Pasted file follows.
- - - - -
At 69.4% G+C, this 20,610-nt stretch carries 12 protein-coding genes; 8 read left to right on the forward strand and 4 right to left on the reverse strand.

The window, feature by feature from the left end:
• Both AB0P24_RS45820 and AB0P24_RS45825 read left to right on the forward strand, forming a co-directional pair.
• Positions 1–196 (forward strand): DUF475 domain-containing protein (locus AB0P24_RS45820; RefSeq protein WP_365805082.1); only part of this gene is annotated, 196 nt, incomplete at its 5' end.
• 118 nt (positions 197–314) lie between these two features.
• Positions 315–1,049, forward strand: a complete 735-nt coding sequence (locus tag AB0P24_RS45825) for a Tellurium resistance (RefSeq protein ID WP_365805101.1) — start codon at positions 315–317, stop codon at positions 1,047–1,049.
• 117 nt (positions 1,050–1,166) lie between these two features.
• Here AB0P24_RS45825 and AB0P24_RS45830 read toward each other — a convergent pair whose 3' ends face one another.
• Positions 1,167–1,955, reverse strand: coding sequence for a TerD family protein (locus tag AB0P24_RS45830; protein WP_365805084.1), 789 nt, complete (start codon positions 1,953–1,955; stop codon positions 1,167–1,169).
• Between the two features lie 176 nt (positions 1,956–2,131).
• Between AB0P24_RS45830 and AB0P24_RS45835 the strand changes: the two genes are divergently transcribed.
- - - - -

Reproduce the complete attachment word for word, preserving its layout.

At 69.4% G+C, this 20,610-nt stretch carries 12 protein-coding genes; 8 read left to right on the forward strand and 4 right to left on the reverse strand.

The window, feature by feature from the left end:
• Both AB0P24_RS45820 and AB0P24_RS45825 read left to right on the forward strand, forming a co-directional pair.
• Positions 1–196 (forward strand): DUF475 domain-containing protein (locus AB0P24_RS45820; RefSeq protein WP_365805082.1); only part of this gene is annotated, 196 nt, incomplete at its 5' end.
• 118 nt (positions 197–314) lie between these two features.
• Positions 315–1,049, forward strand: a complete 735-nt coding sequence (locus tag AB0P24_RS45825) for a Tellurium resistance (RefSeq protein ID WP_365805101.1) — start codon at positions 315–317, stop codon at positions 1,047–1,049.
• 117 nt (positions 1,050–1,166) lie between these two features.
• Here AB0P24_RS45825 and AB0P24_RS45830 read toward each other — a convergent pair whose 3' ends face one another.
• Positions 1,167–1,955, reverse strand: coding sequence for a TerD family protein (locus tag AB0P24_RS45830; protein WP_365805084.1), 789 nt, complete (start codon positions 1,953–1,955; stop codon positions 1,167–1,169).
• Between the two features lie 176 nt (positions 1,956–2,131).
• Between AB0P24_RS45830 and AB0P24_RS45835 the strand changes: the two genes are divergently transcribed.